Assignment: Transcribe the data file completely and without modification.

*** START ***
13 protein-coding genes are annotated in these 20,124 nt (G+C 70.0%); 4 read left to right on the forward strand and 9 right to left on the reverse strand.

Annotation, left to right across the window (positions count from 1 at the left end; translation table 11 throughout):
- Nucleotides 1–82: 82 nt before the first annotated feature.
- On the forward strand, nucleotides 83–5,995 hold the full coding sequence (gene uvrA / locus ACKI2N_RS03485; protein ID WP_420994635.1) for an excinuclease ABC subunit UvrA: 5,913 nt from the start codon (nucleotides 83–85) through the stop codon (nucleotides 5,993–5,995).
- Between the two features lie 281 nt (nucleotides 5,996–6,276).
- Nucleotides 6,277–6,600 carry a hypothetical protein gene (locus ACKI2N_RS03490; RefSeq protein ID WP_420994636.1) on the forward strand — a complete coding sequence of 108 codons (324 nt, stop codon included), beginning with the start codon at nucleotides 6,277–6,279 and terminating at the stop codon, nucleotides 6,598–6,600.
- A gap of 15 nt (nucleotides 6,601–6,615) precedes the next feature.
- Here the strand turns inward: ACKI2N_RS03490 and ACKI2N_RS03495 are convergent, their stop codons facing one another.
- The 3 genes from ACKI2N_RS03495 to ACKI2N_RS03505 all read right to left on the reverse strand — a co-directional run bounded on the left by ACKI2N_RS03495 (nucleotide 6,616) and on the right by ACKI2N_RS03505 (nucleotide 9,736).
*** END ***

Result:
13 protein-coding genes are annotated in these 20,124 nt (G+C 70.0%); 4 read left to right on the forward strand and 9 right to left on the reverse strand.

Annotation, left to right across the window (positions count from 1 at the left end; translation table 11 throughout):
- Nucleotides 1–82: 82 nt before the first annotated feature.
- On the forward strand, nucleotides 83–5,995 hold the full coding sequence (gene uvrA / locus ACKI2N_RS03485; protein ID WP_420994635.1) for an excinuclease ABC subunit UvrA: 5,913 nt from the start codon (nucleotides 83–85) through the stop codon (nucleotides 5,993–5,995).
- Between the two features lie 281 nt (nucleotides 5,996–6,276).
- Nucleotides 6,277–6,600 carry a hypothetical protein gene (locus ACKI2N_RS03490; RefSeq protein ID WP_420994636.1) on the forward strand — a complete coding sequence of 108 codons (324 nt, stop codon included), beginning with the start codon at nucleotides 6,277–6,279 and terminating at the stop codon, nucleotides 6,598–6,600.
- A gap of 15 nt (nucleotides 6,601–6,615) precedes the next feature.
- Here the strand turns inward: ACKI2N_RS03490 and ACKI2N_RS03495 are convergent, their stop codons facing one another.
- The 3 genes from ACKI2N_RS03495 to ACKI2N_RS03505 all read right to left on the reverse strand — a co-directional run bounded on the left by ACKI2N_RS03495 (nucleotide 6,616) and on the right by ACKI2N_RS03505 (nucleotide 9,736).